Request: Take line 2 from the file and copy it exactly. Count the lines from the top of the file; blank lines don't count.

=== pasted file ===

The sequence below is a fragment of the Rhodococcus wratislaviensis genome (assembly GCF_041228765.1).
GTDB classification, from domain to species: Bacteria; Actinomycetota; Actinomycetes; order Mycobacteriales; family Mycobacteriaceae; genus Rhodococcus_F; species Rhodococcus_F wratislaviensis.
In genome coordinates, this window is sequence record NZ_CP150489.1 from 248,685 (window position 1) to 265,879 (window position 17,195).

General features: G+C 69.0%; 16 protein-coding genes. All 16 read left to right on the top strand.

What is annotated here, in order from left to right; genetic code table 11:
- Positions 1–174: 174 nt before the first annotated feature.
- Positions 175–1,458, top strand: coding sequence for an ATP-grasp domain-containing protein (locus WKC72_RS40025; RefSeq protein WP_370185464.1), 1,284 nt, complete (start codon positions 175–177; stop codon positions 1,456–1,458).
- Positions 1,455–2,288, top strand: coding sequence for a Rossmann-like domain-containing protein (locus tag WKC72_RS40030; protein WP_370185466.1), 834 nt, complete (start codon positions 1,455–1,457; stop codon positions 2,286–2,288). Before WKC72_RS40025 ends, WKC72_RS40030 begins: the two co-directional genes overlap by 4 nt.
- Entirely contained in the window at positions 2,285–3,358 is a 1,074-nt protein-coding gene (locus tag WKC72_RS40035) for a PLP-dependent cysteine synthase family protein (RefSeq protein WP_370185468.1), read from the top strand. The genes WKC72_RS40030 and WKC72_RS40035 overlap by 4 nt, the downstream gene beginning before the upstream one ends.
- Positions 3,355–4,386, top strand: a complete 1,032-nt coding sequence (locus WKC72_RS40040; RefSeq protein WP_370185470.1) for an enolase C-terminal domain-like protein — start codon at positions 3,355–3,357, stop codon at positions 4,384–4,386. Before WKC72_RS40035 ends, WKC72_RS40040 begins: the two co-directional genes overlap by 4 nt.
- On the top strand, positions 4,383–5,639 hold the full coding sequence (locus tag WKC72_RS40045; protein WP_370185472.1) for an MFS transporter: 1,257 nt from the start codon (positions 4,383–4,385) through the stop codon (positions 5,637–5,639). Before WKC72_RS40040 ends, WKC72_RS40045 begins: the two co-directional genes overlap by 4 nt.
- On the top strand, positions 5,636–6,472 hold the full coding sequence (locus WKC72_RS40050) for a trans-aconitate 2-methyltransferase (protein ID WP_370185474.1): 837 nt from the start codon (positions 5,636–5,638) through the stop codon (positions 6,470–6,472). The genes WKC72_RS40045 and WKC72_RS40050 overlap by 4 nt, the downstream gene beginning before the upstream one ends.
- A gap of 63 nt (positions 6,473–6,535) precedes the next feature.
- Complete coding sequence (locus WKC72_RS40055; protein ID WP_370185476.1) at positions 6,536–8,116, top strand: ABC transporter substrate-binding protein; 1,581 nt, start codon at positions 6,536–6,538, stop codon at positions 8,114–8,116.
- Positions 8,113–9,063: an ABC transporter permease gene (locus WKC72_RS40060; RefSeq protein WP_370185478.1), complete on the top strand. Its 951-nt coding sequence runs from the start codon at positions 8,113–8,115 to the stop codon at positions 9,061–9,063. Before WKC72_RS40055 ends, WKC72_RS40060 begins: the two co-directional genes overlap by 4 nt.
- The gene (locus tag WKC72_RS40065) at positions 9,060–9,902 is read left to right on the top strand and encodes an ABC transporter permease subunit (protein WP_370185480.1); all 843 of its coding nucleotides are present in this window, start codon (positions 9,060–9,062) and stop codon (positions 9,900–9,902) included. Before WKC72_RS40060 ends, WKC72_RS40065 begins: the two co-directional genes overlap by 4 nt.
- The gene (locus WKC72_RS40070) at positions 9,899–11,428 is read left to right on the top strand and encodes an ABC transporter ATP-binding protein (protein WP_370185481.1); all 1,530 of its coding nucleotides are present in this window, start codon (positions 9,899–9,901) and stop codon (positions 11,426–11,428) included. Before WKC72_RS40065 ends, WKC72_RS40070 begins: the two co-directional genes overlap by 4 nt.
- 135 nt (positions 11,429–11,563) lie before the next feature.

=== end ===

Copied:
GTDB classification, from domain to species: Bacteria; Actinomycetota; Actinomycetes; order Mycobacteriales; family Mycobacteriaceae; genus Rhodococcus_F; species Rhodococcus_F wratislaviensis.